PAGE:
I'm a journalist with a career spanning 15 years, multiple continents and topics ranging from globalization to technology to conflict to politics.
I jointed Politico in April as deputy tech and cybersecurity editor, overseeing coverage of the tensions between technology companies, government and society.
Before joining Politico, I worked as an independent reporter and editor, and spent two years covering trends in business and regulation for The Wall Street Journal out of Washington, DC.
Before taking on the wilds of DC, I spent a decade years as a foreign correspondent in Africa and Central Asia.
I spent four years of that time reporting in Afghanistan: embedding with U.S. forces, traveling out to remote villages and holding both the Afghan and American governments accountable. In Africa, I covered everything from Ebola outbreaks, to technology startups, to issues with U.S. aid projects, to the inner workings of al-Shabaab and Boko Haram.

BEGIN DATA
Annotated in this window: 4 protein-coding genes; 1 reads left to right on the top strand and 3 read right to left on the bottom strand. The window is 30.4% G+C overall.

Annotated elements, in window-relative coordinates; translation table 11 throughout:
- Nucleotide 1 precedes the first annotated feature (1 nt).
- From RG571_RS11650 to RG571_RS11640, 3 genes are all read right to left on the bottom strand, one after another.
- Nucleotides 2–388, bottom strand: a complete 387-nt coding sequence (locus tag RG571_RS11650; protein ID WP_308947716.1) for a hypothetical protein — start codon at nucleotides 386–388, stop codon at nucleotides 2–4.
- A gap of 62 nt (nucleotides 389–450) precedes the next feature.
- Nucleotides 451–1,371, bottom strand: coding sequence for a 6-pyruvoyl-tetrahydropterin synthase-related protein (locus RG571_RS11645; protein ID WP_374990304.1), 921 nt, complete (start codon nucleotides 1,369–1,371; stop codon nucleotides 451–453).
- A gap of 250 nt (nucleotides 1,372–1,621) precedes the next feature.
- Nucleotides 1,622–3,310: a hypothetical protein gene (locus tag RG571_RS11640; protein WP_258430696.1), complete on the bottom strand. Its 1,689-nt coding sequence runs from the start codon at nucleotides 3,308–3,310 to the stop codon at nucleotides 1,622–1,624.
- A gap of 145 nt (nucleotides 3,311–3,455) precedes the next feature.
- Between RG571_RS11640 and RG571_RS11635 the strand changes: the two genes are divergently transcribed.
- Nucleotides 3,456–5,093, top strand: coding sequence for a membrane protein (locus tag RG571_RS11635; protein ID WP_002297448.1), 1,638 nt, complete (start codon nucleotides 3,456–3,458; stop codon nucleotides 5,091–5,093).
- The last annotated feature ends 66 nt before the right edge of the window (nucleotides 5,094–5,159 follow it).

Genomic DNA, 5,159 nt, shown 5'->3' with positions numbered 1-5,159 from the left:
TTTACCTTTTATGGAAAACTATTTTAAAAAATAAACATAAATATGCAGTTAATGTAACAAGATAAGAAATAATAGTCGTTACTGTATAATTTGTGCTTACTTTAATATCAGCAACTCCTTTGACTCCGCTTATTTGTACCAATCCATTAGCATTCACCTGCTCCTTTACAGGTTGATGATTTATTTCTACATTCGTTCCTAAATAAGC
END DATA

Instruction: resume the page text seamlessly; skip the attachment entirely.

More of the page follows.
I started the whole journalism adventure with The Associated Press, then jumped over to the Journal in 2013 as its East Africa correspondent. I returned to the US in 2016 for a Nieman Fellowship at Harvard, where I spent the year studying the role of religion in conflict and global politics.
In previous lives (ie - my 20s), I covered advertising, theater and financial markets out of New York.
I grew up in northern Kentucky (we can argue about whether it counts as the South or the Midwest) and despite all the globetrotting, I still consider it home.
And since you asked, yes, I have indeed started a string of competitive potlucks around the world.